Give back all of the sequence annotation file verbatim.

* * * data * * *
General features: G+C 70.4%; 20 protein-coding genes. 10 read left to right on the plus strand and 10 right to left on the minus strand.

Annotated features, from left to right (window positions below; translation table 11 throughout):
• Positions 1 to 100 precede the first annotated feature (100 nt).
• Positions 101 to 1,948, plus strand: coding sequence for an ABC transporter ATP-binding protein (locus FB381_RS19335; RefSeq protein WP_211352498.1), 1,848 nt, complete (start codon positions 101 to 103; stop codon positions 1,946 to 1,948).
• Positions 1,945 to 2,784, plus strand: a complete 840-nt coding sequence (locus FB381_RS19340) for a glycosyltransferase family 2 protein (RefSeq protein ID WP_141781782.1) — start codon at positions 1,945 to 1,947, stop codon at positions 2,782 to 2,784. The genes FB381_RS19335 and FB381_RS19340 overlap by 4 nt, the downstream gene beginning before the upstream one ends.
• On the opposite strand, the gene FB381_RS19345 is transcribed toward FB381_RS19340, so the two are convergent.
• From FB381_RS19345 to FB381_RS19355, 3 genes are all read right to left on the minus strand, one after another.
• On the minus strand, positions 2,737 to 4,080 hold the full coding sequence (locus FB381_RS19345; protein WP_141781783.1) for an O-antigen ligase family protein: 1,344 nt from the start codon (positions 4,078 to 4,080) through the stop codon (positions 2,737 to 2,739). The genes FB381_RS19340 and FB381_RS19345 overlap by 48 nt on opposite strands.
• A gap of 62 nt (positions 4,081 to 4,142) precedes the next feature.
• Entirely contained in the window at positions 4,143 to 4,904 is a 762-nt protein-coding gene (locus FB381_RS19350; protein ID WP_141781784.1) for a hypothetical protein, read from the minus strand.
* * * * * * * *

General features: G+C 70.4%; 20 protein-coding genes. 10 read left to right on the plus strand and 10 right to left on the minus strand.

Annotated features, from left to right (window positions below; translation table 11 throughout):
• Positions 1 to 100 precede the first annotated feature (100 nt).
• Positions 101 to 1,948, plus strand: coding sequence for an ABC transporter ATP-binding protein (locus FB381_RS19335; RefSeq protein WP_211352498.1), 1,848 nt, complete (start codon positions 101 to 103; stop codon positions 1,946 to 1,948).
• Positions 1,945 to 2,784, plus strand: a complete 840-nt coding sequence (locus FB381_RS19340) for a glycosyltransferase family 2 protein (RefSeq protein ID WP_141781782.1) — start codon at positions 1,945 to 1,947, stop codon at positions 2,782 to 2,784. The genes FB381_RS19335 and FB381_RS19340 overlap by 4 nt, the downstream gene beginning before the upstream one ends.
• On the opposite strand, the gene FB381_RS19345 is transcribed toward FB381_RS19340, so the two are convergent.
• From FB381_RS19345 to FB381_RS19355, 3 genes are all read right to left on the minus strand, one after another.
• On the minus strand, positions 2,737 to 4,080 hold the full coding sequence (locus FB381_RS19345; protein WP_141781783.1) for an O-antigen ligase family protein: 1,344 nt from the start codon (positions 4,078 to 4,080) through the stop codon (positions 2,737 to 2,739). The genes FB381_RS19340 and FB381_RS19345 overlap by 48 nt on opposite strands.
• A gap of 62 nt (positions 4,081 to 4,142) precedes the next feature.
• Entirely contained in the window at positions 4,143 to 4,904 is a 762-nt protein-coding gene (locus FB381_RS19350; protein ID WP_141781784.1) for a hypothetical protein, read from the minus strand.